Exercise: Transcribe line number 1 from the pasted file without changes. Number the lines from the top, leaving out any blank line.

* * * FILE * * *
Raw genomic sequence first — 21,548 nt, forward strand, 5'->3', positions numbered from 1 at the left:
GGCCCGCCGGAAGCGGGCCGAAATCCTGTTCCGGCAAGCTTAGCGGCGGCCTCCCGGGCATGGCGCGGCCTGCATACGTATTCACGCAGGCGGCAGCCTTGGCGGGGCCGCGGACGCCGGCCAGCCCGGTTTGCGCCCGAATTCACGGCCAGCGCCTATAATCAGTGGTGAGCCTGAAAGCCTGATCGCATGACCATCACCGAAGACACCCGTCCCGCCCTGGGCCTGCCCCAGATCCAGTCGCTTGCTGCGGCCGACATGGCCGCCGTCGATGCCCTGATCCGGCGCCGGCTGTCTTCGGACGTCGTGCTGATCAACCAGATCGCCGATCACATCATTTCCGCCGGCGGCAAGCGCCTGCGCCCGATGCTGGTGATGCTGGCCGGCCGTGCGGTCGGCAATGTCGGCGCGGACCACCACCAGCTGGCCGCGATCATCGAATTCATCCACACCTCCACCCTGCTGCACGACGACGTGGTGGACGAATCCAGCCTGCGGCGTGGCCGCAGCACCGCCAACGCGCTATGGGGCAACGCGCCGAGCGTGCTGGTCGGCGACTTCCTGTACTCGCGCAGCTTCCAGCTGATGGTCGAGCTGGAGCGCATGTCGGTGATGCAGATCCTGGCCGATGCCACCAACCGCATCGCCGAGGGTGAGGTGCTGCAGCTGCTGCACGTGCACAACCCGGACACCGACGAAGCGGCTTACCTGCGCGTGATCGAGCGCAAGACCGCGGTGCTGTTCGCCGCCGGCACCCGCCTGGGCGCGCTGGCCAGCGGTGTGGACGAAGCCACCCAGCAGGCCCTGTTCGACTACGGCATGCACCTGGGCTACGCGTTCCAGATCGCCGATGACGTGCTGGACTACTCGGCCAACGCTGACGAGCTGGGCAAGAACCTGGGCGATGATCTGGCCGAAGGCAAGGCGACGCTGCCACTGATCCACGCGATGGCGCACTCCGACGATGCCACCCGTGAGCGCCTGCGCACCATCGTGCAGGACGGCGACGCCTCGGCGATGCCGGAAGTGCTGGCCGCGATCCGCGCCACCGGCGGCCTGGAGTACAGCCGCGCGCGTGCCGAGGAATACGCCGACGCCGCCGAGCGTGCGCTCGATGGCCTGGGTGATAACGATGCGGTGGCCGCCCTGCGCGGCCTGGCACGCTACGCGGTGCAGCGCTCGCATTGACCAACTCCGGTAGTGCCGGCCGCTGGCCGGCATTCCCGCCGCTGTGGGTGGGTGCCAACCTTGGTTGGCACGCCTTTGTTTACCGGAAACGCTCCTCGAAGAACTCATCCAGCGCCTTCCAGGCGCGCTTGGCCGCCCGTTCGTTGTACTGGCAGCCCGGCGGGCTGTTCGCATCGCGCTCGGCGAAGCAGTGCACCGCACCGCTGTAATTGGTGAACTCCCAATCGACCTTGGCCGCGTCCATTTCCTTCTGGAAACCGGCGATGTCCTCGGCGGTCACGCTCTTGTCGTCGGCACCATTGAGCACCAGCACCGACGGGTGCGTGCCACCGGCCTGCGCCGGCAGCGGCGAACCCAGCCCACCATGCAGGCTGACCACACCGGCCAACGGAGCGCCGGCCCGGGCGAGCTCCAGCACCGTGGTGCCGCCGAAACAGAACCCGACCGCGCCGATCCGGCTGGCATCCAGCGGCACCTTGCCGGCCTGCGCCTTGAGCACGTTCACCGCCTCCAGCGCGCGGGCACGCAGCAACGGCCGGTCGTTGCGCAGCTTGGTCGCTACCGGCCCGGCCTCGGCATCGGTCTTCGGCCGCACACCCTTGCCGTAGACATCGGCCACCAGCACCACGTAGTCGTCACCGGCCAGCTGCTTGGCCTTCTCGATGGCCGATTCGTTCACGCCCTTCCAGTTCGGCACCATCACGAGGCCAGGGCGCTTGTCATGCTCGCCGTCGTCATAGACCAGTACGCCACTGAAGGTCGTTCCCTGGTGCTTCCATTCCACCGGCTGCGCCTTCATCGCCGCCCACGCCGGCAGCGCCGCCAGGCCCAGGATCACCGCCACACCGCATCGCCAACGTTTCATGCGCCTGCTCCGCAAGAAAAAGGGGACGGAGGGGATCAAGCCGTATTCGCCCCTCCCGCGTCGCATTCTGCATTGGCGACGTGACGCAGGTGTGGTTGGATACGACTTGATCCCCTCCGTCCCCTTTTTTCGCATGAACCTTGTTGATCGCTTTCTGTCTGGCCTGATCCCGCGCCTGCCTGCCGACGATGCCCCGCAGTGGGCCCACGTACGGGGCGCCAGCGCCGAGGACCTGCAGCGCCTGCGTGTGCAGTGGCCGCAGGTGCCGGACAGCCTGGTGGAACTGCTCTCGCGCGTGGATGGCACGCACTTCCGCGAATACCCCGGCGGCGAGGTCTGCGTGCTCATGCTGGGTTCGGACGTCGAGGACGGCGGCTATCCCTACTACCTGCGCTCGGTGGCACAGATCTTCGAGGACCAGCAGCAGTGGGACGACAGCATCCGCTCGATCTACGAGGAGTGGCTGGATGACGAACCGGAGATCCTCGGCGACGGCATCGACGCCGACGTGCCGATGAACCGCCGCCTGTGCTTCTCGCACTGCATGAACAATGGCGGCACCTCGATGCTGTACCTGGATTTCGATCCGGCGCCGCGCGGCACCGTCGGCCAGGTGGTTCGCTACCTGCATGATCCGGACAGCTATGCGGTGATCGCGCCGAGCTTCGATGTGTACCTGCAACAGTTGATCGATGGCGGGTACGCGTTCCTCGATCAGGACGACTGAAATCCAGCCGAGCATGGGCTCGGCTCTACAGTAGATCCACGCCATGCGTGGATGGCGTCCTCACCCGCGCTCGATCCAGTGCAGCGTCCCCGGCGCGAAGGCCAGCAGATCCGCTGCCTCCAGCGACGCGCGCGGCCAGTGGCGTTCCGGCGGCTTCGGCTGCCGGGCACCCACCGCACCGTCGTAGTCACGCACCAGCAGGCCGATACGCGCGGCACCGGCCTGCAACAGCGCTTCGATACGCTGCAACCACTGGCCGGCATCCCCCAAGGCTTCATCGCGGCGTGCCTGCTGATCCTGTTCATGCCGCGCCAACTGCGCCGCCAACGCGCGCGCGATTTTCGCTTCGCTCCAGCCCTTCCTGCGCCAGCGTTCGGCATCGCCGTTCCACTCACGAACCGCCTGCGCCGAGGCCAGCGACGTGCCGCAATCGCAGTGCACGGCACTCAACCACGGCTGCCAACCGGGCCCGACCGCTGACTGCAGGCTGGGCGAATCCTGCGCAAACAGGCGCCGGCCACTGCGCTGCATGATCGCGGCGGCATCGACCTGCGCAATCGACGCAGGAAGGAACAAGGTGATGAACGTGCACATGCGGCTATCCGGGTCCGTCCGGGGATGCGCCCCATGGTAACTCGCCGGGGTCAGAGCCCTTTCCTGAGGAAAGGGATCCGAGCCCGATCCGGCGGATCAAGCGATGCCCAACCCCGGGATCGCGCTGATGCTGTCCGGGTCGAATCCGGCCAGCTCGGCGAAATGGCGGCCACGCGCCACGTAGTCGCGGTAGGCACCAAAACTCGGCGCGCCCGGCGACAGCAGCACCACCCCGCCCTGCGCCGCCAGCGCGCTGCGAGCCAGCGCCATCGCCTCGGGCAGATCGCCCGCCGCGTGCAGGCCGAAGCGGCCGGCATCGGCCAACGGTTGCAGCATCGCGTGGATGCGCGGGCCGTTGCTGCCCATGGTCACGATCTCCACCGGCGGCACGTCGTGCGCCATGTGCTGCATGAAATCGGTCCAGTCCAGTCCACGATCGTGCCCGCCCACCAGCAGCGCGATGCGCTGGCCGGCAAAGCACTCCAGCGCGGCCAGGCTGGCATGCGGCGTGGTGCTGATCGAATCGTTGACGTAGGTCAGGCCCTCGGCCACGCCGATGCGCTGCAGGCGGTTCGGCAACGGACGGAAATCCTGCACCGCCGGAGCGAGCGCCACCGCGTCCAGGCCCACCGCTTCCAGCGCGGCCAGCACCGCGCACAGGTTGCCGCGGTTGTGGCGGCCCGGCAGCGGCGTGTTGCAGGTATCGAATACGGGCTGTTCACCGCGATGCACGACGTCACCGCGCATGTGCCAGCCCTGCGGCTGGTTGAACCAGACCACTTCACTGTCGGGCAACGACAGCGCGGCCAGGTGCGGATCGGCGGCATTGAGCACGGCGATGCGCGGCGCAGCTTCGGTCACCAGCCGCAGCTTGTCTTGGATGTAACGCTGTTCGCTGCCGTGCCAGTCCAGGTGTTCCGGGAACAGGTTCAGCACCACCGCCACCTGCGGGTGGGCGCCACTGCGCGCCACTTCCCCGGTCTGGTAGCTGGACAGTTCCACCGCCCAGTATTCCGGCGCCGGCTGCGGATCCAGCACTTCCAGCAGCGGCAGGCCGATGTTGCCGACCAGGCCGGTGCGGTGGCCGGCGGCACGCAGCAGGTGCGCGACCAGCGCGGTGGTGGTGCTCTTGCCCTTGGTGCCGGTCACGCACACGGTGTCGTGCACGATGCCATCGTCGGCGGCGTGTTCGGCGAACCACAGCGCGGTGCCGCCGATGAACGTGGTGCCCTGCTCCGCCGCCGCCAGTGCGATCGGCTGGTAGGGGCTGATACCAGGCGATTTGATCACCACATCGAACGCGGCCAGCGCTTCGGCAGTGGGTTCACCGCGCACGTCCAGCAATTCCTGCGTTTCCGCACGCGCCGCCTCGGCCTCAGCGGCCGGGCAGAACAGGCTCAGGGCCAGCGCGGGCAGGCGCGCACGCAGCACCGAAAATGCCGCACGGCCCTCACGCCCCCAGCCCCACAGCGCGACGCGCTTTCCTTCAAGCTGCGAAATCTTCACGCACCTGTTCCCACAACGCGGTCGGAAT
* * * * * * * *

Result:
Raw genomic sequence first — 21,548 nt, forward strand, 5'->3', positions numbered from 1 at the left: